So you’ve got toe pain starting but you’re not sure if it’s an ingrown toenail. What are the signs you should be looking for if it’s an ingrown toenail and what else could be the cause of your toe pain? Our ingrown nail specialists share what we look for in an early ingrown toenail.
What Does An Ingrown Toenail Look Like In The Early Stages?
When an ingrown nail first starts, it means that a sharp edge or spicule from the nail has recently pierced and penetrated the skin next to the spicule – even just slightly. This means that when any pressure is put on the nail, whether from being squeezed, from footwear, or even the natural vibrations through the feet when we walk, we can feel pain or discomfort. As the nail spicule has only recently pierced the skin, the skin surrounding the nail may not be red or inflamed, like is typically pictured in images of ingrown nails.
The location of the nail spicule may be deep down in the nail, or toward the top of the nail in the corner – this really depends on where the spicule or sharp edge developed. Often, the spicule is deep down the side of the nail, deeper than the eye can see, meaning at the early stages it’s barely noticeable. What may give an ingrown toenail away in the early stages in a build-up of callus down the side of the nail – this can indicate that the nail edge has been rubbing against the skin for some time, and has finally penetrated.
All in all, an ingrown nail in the early stages may not look so different from an unaffected nail. You can still have an ingrown toenail without any bleeding, swelling, redness or any discharge from the toe. The key is the pain when pinching the toe – if you get sharp, localised pain when pinching the toe, it could be the start of an ingrown toenail.
When Ingrown Nails Get Worse
As your ingrown nail gets worse, you can expect to see swelling and redness. The swelling is a catch-22 – the more swelling, the more the skin pushes against the nail and the deeper the nail enters the skin, which causes more swelling. The swelling will be present on the side of the nail where the nail has grown into the skin. If you have swelling on both sides of the nail, two of the sides have ingrown, which is not uncommon if the cause of the ingrown toenail is linked to a curved nail shape, among other causes. Sometimes, multiple toes can have ingrown toenails at the same time.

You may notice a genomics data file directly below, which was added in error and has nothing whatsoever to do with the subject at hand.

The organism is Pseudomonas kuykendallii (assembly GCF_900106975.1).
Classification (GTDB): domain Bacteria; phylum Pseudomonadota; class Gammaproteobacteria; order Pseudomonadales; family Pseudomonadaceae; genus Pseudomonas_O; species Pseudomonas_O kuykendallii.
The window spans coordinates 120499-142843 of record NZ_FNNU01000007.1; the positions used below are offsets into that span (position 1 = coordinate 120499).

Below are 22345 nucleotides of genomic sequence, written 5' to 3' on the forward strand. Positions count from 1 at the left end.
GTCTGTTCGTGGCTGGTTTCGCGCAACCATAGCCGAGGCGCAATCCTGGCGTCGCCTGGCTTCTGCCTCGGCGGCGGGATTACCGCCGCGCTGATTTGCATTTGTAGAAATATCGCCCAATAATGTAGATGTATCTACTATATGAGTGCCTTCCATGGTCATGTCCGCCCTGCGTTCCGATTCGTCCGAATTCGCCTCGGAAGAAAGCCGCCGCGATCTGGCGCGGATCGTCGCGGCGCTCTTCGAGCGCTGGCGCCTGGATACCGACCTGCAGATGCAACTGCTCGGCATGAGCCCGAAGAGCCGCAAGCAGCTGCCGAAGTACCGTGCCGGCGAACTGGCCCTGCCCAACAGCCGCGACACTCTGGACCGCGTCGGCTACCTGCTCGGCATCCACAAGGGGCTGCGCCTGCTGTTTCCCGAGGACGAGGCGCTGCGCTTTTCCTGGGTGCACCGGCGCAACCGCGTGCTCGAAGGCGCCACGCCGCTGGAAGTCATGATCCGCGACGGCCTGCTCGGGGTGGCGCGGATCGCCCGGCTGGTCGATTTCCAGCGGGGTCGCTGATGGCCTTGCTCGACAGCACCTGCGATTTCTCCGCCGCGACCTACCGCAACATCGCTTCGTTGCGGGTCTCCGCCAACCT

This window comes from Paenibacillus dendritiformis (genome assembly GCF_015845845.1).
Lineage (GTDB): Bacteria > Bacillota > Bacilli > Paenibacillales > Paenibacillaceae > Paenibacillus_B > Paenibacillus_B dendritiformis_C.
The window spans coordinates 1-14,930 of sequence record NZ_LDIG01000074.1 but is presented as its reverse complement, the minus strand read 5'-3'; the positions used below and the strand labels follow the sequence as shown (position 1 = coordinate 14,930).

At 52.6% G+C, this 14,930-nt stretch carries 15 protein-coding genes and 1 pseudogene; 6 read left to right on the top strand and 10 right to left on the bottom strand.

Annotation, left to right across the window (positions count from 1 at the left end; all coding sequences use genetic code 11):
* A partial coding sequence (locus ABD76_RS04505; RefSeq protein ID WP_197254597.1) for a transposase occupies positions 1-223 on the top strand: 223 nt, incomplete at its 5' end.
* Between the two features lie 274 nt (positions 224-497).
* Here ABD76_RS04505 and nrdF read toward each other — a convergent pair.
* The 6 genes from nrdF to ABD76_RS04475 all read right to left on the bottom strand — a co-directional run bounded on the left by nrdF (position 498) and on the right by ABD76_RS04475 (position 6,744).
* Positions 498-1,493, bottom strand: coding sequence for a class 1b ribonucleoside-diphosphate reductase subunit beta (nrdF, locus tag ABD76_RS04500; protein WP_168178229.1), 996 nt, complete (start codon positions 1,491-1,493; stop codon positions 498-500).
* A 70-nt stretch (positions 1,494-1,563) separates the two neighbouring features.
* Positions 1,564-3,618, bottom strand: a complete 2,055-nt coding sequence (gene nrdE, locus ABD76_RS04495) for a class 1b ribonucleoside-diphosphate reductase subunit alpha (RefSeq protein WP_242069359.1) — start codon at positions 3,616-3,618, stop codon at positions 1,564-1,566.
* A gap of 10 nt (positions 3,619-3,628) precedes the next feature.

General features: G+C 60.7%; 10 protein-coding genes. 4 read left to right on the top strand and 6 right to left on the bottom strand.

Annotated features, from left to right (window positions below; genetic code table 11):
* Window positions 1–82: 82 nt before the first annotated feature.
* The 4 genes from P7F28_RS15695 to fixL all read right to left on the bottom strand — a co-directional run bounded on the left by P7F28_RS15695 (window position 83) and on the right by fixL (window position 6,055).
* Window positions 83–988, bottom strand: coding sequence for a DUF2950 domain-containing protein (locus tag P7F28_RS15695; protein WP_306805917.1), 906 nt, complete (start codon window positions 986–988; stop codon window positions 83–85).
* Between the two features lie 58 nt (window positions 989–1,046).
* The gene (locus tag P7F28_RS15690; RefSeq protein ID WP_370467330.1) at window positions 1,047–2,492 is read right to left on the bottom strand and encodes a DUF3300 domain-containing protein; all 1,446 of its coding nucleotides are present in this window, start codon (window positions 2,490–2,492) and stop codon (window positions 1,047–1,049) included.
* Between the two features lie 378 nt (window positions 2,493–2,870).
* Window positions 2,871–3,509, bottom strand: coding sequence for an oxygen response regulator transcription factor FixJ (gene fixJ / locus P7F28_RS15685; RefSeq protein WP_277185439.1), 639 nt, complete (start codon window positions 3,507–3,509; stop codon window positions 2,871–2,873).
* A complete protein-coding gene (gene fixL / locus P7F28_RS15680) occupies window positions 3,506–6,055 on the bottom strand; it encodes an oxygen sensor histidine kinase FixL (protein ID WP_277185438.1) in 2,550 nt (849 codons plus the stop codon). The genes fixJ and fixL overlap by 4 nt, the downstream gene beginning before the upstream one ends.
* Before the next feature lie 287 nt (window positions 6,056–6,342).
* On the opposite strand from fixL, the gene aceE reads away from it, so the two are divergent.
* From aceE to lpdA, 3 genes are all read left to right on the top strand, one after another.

You may also notice:
- Increasing pain at the toe, especially when squeezed
- It becomes difficult to wear tighter shoes that push on the toes
- Clear or yellow discharge from the ingrown nail site, which can indicate an infection
- Bleeding from the ingrown nail site
If It’s Not An Ingrown Toenail, What Else Could It Be?
While ingrown nails are usually distinctive and common, similar toe pain can also because by:
- Callus build up on the toe, by the nail, but without the nail piercing the skin
- A foreign body like a splinter piercing the skin at the toe
- Damage to the nail and nail bed from trauma – like from stubbing your toe
- Toe fracture, which affects the toe bone beneath
- A cyst or a clogged sweat gland may be present in the area
What Should I Do If I Think I Have An Early Stage Ingrown Toenail?
An ingrown toenail caught in the early stages is the perfect time to nip it in the bud and treat it – before it gets worse. Leaving an ingrown toenail without care will lead to the inevitable – as your toenail naturally grows, the nail spicule or sharp edge will grow deeper into the skin, amplifying your symptoms. Treating it early saves you a lot of pain from the inflammation and symptoms that follow.
Treating your ingrown toenail should be done professionally – and is our area of expertise. We love early ingrown toenails because thanks to our state-of-the-art tools, we can get it quickly, safely, easily and relatively painlessly compared to a late-stage ingrown toenail. If you’re concerned about pain, we also have the option of numbing the area too.
We’ll also discuss the likely reasons that your ingrown nail has occurred, and what you can do to reduce the likelihood of it happening again in the future. We also have permanent treatments to stop the nail edge from growing back into the skin – we’ll discuss all your options at your consultation.